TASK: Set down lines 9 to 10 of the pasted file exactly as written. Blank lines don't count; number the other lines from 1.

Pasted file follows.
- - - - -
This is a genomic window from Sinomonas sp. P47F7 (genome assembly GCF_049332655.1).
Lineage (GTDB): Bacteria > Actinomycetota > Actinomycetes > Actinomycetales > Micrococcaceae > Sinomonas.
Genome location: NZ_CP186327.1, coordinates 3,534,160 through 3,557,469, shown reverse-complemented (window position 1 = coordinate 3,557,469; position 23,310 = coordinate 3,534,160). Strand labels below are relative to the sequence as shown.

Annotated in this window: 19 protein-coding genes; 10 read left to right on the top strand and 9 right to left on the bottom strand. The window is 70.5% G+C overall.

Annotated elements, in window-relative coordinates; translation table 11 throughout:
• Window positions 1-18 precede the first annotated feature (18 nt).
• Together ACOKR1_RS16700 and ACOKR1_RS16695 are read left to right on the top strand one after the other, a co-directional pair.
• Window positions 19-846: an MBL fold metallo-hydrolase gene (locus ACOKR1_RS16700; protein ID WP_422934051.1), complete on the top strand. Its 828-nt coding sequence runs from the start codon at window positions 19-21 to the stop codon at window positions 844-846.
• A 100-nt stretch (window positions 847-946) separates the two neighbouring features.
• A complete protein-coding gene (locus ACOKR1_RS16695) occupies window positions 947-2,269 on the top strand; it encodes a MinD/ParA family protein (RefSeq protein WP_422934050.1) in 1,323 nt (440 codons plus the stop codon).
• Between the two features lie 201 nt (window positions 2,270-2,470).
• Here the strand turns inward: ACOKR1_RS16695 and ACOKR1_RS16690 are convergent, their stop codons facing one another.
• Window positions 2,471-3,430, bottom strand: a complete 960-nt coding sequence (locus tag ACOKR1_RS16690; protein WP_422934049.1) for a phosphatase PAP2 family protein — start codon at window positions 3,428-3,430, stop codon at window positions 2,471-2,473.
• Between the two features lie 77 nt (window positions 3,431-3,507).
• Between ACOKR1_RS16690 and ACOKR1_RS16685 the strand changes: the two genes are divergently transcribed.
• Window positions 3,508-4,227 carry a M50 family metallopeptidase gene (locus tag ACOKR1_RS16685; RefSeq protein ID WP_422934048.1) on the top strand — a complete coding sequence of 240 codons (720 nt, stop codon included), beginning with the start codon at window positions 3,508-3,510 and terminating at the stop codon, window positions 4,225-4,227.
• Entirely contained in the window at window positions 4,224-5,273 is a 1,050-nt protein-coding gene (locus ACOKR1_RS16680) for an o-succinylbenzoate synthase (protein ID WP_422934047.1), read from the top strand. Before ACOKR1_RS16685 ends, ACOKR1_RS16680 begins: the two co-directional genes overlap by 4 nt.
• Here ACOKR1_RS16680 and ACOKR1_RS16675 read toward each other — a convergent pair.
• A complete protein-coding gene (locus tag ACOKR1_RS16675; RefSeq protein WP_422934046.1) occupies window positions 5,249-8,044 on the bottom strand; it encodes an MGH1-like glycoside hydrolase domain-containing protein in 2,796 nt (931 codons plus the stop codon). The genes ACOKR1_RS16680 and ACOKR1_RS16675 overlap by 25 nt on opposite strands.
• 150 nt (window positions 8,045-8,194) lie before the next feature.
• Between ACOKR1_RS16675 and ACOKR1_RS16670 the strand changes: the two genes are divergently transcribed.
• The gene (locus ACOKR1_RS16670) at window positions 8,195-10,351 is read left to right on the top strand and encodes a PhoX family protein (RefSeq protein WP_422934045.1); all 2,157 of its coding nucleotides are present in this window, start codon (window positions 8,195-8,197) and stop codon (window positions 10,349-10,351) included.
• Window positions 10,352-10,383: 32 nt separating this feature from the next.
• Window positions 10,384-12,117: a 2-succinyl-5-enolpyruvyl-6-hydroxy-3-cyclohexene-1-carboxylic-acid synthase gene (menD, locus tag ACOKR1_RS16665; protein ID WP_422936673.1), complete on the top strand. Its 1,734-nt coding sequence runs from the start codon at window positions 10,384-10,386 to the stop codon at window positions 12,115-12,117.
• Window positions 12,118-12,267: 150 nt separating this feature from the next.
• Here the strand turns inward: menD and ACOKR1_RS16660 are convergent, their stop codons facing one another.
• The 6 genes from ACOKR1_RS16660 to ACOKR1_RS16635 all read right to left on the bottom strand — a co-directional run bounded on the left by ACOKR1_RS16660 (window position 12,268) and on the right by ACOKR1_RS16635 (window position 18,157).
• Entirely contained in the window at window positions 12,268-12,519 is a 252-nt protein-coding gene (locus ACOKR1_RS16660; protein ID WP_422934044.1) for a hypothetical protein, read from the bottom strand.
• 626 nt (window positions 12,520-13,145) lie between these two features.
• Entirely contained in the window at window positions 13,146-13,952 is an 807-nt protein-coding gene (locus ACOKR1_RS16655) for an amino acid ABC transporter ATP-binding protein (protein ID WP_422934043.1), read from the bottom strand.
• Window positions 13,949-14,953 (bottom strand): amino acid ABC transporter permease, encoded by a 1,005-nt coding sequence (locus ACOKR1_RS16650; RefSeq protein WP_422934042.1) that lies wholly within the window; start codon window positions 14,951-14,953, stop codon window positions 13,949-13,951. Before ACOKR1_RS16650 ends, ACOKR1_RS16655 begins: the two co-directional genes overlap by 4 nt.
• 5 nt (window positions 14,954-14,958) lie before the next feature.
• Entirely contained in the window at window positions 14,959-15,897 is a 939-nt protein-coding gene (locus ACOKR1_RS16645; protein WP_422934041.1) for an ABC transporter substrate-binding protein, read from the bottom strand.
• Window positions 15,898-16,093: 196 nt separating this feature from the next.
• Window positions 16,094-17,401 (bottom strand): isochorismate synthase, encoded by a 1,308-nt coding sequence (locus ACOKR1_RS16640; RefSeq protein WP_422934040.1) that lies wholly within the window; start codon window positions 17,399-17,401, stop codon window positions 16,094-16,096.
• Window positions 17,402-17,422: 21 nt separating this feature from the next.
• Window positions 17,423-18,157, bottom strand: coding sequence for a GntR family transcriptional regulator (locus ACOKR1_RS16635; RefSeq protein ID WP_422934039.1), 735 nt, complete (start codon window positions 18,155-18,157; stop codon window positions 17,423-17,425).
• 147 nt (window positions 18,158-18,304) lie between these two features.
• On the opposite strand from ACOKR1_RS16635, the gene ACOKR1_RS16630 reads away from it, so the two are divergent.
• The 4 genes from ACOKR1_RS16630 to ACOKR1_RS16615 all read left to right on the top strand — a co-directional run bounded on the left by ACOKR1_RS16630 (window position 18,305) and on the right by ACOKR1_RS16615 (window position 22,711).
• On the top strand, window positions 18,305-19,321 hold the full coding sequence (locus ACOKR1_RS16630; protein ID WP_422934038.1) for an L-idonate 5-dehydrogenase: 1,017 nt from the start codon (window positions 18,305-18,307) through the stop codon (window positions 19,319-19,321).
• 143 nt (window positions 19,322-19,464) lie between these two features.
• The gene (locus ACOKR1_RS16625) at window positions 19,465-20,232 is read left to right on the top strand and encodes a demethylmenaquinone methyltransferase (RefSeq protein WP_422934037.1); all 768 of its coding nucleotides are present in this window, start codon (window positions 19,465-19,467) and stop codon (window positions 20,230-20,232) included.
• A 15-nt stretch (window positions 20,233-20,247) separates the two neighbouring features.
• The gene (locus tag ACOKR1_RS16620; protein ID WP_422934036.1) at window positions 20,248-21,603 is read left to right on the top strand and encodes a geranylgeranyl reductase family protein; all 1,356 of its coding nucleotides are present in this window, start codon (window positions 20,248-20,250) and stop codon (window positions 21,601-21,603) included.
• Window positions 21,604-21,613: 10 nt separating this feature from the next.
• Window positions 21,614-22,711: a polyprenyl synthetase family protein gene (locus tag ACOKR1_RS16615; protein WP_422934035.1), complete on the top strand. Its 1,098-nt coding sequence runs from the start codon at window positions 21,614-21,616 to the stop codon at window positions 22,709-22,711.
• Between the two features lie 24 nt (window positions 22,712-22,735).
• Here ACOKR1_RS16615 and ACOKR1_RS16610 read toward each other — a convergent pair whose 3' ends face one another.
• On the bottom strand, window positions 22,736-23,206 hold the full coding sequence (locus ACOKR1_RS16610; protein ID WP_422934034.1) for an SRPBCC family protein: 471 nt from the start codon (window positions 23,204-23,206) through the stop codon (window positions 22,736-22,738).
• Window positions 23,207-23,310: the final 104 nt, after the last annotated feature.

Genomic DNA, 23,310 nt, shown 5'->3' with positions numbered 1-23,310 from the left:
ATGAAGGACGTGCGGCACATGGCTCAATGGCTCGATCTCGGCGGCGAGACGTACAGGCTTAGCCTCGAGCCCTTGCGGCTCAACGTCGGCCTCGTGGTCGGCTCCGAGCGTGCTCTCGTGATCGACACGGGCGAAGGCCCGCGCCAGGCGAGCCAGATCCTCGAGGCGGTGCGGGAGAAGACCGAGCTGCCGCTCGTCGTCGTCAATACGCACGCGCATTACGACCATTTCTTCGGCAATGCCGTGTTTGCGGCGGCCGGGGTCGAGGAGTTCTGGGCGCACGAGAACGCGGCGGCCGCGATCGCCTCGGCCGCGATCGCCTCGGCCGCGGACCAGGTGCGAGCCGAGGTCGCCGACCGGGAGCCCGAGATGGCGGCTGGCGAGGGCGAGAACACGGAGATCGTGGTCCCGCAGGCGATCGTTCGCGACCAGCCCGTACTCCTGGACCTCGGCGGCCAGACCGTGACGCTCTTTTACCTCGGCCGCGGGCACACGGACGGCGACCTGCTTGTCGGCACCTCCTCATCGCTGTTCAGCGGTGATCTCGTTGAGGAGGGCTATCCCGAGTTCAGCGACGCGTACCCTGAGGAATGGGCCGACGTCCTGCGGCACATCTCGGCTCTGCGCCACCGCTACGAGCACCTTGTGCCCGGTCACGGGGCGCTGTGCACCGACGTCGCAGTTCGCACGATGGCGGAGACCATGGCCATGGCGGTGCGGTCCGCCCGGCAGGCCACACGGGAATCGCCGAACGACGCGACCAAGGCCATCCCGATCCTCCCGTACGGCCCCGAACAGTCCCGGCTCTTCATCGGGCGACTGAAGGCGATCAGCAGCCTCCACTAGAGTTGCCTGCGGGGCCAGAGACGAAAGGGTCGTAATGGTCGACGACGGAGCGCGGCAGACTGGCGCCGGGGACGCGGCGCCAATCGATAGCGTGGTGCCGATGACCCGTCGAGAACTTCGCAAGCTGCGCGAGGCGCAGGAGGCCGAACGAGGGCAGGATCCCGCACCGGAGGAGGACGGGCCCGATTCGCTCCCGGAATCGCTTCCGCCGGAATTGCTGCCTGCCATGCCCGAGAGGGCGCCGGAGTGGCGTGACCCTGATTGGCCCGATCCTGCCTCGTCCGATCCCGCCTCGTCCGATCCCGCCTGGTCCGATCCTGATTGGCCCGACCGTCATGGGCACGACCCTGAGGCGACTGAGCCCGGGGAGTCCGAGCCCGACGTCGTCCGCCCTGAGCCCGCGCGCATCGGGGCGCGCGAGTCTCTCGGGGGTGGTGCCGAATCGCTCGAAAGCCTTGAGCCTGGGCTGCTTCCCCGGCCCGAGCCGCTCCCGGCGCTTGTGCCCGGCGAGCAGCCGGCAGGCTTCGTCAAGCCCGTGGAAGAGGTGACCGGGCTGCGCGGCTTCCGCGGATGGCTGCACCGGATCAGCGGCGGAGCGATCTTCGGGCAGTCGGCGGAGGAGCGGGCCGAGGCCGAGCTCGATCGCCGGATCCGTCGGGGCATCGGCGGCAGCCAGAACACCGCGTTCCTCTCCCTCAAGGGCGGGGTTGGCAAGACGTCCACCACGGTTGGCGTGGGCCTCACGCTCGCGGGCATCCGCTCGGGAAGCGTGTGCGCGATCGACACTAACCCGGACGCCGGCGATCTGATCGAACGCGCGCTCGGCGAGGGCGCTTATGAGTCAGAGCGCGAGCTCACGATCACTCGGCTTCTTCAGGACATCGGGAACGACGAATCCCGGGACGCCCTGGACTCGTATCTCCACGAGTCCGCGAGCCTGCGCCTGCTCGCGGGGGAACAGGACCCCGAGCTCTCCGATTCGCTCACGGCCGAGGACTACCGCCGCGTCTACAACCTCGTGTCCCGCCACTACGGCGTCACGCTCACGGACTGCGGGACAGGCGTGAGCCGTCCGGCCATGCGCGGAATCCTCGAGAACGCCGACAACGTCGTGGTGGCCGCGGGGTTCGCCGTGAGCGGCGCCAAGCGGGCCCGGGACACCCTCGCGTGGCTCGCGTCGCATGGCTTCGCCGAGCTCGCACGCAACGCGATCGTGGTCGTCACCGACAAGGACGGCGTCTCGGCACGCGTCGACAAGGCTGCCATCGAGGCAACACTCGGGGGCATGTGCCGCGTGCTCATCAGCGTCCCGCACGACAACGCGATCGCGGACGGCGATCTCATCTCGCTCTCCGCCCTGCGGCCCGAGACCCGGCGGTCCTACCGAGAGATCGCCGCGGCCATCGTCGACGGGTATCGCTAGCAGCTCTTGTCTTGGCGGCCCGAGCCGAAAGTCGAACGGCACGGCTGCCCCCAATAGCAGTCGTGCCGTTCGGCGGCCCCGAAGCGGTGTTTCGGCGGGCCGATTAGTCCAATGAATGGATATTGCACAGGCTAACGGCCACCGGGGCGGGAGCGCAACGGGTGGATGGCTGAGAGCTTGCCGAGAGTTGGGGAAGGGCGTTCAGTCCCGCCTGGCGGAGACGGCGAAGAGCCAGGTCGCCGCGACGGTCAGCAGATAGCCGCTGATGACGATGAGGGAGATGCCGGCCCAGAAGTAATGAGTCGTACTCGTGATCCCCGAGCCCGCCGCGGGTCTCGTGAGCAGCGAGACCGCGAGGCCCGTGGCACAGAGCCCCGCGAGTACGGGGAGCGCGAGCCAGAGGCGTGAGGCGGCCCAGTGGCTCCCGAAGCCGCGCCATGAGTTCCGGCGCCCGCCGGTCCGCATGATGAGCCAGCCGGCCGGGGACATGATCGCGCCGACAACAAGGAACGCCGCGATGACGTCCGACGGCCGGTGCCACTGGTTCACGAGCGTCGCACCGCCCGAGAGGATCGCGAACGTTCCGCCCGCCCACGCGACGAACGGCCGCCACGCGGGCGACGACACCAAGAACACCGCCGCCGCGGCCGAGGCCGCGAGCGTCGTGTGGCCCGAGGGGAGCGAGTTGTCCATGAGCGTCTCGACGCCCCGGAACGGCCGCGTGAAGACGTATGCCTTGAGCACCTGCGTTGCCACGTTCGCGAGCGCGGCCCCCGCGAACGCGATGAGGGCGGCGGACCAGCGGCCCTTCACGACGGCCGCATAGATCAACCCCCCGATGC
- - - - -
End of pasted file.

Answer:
• A 100-nt stretch (window positions 847-946) separates the two neighbouring features.
• A complete protein-coding gene (locus ACOKR1_RS16695) occupies window positions 947-2,269 on the top strand; it encodes a MinD/ParA family protein (RefSeq protein WP_422934050.1) in 1,323 nt (440 codons plus the stop codon).